It is becoming easier for friends and family of heroin users or patients taking strong painkillers to buy an antidote that can reverse the effect of an overdose, as policymakers look for ways to fight a growing epidemic.
Naloxone, which is known by the brand-name Narcan, can quickly revive someone who has stopped breathing after overdosing on so-called opioids, highly addictive drugs that include prescription painkillers like Vicodin as well as illegal narcotics like heroin. In the past, naloxone has been available mostly through clinics, hospitals or first responders like paramedics.
Now, nearly every state has passed laws that allow people to buy naloxone without requiring a prescription from their doctor, and drugstores and other retailers around the country are making it easier to buy the drug.
"This saves lives, doesn't seem to have any negative impact that we can identify, therefore it should be available," said Dr. Corey Waller of the American Society of Addiction Medicine.
Walgreens, CVS, Rite Aid, Target and Wal-Mart have joined independent drugstores in either relaxing access to naloxone through their pharmacies in dozens of states, or are making plans to do so. The grocer Kroger is also selling it without requiring a prescription in a few states.
Deaths linked to opioids soared to more than 28,000 in 2014, the highest number on record. The Centers for Disease Control and Prevention estimates that 78 American die every day from an opioid overdose.
Autopsy results released Thursday show that the musician Prince died in April from an accidental overdose of fentanyl, an opioid painkiller that is up to 50 times more potent than heroin. Prince, 57, died less than a week after his plane made an emergency stop for medical treatment as he was returning from an Atlanta concert, where first responders gave him a shot of naxalone.
Naloxone can restore a person's breathing after it is injected or sprayed in the nostrils, bringing overdose victims back from near-death inside a few minutes.
Increased access to it through drugstores and other retailers comes with some limitations. The drug can cost around $80 per dose or more, which might make it unaffordable for someone with little disposable income and no insurance coverage. Customers also have to ask a pharmacist for it.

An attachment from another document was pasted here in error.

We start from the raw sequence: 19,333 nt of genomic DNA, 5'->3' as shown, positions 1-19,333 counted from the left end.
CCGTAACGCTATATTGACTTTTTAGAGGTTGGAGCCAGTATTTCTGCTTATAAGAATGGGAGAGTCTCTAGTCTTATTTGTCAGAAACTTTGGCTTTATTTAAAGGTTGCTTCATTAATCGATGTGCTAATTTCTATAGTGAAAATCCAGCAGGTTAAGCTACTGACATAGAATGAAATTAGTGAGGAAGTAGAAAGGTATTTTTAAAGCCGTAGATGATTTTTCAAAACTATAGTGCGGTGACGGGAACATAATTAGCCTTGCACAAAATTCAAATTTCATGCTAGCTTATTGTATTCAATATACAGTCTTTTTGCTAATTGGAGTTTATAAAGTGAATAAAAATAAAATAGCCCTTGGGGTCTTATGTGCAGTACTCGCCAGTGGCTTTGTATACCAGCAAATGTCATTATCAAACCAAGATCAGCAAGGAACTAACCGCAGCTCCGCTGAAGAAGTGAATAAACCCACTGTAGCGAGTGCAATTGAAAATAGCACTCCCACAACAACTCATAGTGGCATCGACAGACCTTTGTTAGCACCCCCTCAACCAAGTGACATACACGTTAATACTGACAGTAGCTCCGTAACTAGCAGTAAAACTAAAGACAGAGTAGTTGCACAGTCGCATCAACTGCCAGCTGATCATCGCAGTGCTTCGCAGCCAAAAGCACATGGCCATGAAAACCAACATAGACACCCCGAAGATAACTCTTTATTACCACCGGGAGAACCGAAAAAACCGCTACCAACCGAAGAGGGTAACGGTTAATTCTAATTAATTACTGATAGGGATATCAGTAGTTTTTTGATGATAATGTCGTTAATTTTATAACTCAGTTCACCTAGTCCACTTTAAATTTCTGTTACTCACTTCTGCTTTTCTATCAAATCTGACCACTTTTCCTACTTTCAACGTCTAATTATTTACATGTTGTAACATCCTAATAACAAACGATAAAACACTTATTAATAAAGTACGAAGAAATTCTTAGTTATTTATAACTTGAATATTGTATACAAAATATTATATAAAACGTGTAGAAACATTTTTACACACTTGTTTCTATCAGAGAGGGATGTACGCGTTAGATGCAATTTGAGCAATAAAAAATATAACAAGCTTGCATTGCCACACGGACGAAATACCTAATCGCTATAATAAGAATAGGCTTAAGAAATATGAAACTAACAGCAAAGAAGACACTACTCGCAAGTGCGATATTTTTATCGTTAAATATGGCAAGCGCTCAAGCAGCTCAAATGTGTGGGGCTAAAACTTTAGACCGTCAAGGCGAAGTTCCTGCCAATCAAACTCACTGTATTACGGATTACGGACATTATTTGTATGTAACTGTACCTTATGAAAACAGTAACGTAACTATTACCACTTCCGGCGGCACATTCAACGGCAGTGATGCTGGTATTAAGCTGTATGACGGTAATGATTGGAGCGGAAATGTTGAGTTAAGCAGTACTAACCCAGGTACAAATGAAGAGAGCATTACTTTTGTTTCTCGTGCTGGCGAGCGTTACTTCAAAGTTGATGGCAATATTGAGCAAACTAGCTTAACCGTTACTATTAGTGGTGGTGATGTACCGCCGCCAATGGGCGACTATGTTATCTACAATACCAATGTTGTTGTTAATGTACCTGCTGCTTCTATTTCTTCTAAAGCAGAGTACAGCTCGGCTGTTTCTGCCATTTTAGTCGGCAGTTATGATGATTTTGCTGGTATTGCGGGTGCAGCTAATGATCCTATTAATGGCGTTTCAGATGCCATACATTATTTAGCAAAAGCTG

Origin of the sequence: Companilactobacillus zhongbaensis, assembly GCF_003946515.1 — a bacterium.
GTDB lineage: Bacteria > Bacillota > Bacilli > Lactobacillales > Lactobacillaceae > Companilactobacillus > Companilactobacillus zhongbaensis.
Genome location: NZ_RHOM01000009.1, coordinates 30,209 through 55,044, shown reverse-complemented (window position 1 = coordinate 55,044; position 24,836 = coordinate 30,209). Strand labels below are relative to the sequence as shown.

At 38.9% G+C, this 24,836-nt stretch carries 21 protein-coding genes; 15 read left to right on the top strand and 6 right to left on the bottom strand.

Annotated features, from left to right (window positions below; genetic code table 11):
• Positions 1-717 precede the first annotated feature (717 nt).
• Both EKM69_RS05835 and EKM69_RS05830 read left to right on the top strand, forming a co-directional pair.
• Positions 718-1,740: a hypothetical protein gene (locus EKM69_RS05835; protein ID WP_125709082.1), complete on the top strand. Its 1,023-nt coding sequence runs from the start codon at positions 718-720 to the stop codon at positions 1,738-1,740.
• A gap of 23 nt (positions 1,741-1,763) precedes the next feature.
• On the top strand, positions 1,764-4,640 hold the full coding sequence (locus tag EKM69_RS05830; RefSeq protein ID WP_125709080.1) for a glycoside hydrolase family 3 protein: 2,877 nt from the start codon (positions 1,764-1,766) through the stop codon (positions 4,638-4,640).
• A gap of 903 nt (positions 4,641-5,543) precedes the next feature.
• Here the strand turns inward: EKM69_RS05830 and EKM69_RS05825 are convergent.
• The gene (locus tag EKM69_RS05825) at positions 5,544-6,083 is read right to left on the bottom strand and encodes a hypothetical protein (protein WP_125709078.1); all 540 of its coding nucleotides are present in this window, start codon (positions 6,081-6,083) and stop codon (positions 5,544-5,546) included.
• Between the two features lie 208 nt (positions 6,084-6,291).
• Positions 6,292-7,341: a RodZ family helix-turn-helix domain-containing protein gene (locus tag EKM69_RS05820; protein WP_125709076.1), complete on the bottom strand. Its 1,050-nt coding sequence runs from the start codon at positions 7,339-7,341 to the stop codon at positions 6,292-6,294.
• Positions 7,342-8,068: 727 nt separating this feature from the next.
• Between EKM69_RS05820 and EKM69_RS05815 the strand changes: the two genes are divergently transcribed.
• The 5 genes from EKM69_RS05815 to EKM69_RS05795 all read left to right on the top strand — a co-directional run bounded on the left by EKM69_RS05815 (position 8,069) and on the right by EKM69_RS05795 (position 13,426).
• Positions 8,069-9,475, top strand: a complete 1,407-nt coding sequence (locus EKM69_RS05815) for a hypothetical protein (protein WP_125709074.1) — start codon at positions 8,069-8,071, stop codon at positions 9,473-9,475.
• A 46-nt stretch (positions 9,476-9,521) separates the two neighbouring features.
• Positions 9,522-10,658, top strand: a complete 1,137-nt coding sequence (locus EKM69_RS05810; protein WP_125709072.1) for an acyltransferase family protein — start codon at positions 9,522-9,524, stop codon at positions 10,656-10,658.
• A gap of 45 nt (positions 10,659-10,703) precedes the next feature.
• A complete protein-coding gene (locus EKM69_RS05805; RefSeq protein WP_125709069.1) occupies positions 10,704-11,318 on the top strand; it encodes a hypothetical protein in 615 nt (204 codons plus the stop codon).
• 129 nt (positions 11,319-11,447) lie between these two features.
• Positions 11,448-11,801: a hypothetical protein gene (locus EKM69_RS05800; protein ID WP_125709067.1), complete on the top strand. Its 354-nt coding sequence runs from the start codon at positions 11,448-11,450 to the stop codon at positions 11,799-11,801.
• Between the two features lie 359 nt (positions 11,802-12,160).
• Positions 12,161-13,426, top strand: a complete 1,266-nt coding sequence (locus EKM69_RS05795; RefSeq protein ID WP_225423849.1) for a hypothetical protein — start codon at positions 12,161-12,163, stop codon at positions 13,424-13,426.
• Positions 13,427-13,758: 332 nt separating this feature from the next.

"You can't treat it like an over-the-counter decongestant," said John Beckner, a pharmacist with the National Community Pharmacists Association, a trade group for independent pharmacies. "It's a powerful drug product that's going to require some instruction on how to use it."
Beckner said pharmacists can teach the average customer how to recognize signs of an overdose and administer the drug and about what side effects to expect.
Only five states — Hawaii, Kansas, Missouri, Montana and Wyoming — have yet to pass a law improving naloxone access, according to The Network for Public Health Law, a nonprofit that helps government agencies.
Legislatures in two of those states, Hawaii and Missouri, have passed bills that await governor signatures, and Montana regulators have worked out an agreement with CVS to allow for wider access at its stores.
Opponents of this push, like Maine Gov. Paul LePage, have noted that naloxone doesn't treat addiction and have said it discourages people from seeking treatment by essentially offering a safety net if they do overdose.
Waller doesn't buy that argument. He said research shows that greater access to naloxone doesn't draw people to illegal drug use or foster an addiction. He said naloxone is a drug that simply keeps someone from dying from their disease. He compared it to an EpiPen, which is used for the emergency treatment of allergic reactions.
"If you have an EpiPen, it's not going to make you go out and seek out your allergy more often," he said.